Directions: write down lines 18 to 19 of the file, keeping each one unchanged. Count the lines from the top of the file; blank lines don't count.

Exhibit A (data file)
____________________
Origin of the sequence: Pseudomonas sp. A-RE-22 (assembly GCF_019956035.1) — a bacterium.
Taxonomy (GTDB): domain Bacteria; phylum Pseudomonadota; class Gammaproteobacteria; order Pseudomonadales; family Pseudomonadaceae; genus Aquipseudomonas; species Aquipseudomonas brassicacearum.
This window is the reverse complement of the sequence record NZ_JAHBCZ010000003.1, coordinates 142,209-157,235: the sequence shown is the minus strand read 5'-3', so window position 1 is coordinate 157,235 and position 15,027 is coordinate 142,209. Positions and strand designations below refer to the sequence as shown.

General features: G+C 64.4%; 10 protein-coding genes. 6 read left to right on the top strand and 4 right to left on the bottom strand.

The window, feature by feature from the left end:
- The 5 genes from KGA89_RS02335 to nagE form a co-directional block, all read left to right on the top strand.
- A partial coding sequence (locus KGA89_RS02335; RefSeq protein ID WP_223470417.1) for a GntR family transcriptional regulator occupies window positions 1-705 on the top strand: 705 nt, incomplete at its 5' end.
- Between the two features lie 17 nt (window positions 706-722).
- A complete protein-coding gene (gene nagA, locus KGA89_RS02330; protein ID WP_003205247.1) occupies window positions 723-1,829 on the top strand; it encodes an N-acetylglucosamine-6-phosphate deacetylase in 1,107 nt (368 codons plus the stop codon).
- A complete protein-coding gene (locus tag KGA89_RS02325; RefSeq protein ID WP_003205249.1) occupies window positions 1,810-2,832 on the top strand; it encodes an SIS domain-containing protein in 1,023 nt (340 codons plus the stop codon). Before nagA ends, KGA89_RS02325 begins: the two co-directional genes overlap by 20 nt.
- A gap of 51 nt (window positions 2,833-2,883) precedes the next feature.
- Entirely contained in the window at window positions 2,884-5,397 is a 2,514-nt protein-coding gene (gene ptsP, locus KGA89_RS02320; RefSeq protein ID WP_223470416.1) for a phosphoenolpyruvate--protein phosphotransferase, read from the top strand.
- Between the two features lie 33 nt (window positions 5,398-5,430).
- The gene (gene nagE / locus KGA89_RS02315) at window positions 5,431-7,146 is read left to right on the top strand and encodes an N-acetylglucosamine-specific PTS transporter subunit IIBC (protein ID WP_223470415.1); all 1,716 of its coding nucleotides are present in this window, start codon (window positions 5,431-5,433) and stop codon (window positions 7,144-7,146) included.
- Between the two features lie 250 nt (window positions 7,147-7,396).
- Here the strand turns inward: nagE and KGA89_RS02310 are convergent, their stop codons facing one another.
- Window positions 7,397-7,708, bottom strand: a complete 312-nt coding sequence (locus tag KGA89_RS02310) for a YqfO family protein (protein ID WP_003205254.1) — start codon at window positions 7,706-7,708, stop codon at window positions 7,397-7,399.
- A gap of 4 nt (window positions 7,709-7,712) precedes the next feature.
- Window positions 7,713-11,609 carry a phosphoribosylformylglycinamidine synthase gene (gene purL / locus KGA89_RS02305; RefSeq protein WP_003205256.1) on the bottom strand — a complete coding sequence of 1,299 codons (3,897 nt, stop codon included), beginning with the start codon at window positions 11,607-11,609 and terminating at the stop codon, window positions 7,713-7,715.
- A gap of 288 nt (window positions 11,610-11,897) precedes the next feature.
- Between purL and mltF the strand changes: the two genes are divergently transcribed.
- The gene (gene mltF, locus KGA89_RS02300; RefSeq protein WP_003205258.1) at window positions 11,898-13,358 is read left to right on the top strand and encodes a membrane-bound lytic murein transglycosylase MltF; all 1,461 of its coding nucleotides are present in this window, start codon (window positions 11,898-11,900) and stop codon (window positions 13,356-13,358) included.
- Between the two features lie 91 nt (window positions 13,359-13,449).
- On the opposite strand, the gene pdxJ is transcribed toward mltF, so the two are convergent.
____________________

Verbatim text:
- A gap of 4 nt (window positions 7,709-7,712) precedes the next feature.
- Window positions 7,713-11,609 carry a phosphoribosylformylglycinamidine synthase gene (gene purL / locus KGA89_RS02305; RefSeq protein WP_003205256.1) on the bottom strand — a complete coding sequence of 1,299 codons (3,897 nt, stop codon included), beginning with the start codon at window positions 11,607-11,609 and terminating at the stop codon, window positions 7,713-7,715.